Asia is currently the most populous continent in the world, and according to UN estimates, this population is expected to increase to 4.9 billion by 2030. The UN World Urbanization Prospects report projects that by 2030, 7 of the world’s top 10 mega-cities will be in Asia, with an estimated combined population of 212 million inhabitants.
Asia is also highly vulnerable to natural disasters. South-East Asia, and East Asia in particular are often exposed to earthquakes, volcanoes, typhoons, floods, storm surges and tsunamis. Natural disasters therefore pose a significant risk to the population, and it is increasingly pertinent to consider the impact of natural disasters on future populations, especially the frequency and intensity of regional weather events due to climate change.
To facilitate dialogue amongst experts in climate change, urban resilience and food and water security, a two-day Singapore Centre for Urban Resilience (SeCURE) International Preparatory Workshop was held on September 12 and 13, 2019.
Organised by the National University of Singapore (NUS), in collaboration with Deltares, and supported by the National Research Foundation of Singapore (NRF), the event was attended by over 70 participants from Singapore government agencies, International organisations, industry and academia. The purpose of the workshop was to understand the opportunities, challenges and knowledge gaps in urban resilience practice in Singapore and Asia.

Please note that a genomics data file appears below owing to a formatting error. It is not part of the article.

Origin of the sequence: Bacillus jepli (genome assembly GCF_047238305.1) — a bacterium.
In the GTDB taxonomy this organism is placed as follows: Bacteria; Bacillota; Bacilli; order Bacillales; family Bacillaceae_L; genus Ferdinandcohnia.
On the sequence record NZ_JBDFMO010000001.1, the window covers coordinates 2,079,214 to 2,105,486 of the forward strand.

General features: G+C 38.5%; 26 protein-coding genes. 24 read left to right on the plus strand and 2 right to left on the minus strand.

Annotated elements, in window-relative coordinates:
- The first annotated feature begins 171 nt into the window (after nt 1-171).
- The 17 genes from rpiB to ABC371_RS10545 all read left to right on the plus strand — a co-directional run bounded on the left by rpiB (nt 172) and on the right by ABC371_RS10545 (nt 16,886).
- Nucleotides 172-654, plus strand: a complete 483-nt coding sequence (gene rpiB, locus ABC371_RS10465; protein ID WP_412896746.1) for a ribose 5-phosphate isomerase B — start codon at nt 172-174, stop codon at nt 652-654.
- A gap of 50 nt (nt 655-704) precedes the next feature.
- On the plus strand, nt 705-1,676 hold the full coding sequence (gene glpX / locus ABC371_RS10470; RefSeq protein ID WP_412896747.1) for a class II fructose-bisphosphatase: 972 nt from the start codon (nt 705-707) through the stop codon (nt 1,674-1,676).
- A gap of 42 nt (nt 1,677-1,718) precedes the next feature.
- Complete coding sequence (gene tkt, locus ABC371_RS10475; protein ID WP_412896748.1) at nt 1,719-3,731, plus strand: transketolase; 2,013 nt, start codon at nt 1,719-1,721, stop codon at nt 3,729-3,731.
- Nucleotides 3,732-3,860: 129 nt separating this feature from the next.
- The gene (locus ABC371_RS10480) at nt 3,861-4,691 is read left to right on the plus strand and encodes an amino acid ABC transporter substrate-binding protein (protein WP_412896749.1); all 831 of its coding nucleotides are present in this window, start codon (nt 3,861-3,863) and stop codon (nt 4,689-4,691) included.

In his welcome remarks, Professor Chen Tsuhan, NUS Deputy President for Research and Technology, spoke about the challenges of rapid and unplanned urbanisation in Asia, which need to be tackled at the systemic level to enhance resilience.
Professor Tommy Koh, Ambassador-at-Large at Singapore’s Ministry of Foreign Affairs, who was the Guest of Honour at the workshop, spoke about the importance of applied problem-based research. SeCURE he said, is focussed on “global warming and climate change and the consequences which flow from it, such as, prolonged drought, torrential rain, sea level rise”.
Findings from the preparatory workshop will be submitted to the National Research Foundation of Singapore for further discussions.
The Singapore Centre for Urban Resilience (SeCURE) aims to solve climate change-induced urban resilience challenges for Singapore and other Southeast Asian cities. SeCURE will focus on research and integration of resilient systems, the development of methods and tools, and the delivery of services that enable a quantitative optimisation of urban resilience measures and strategies to help cities become more resilient.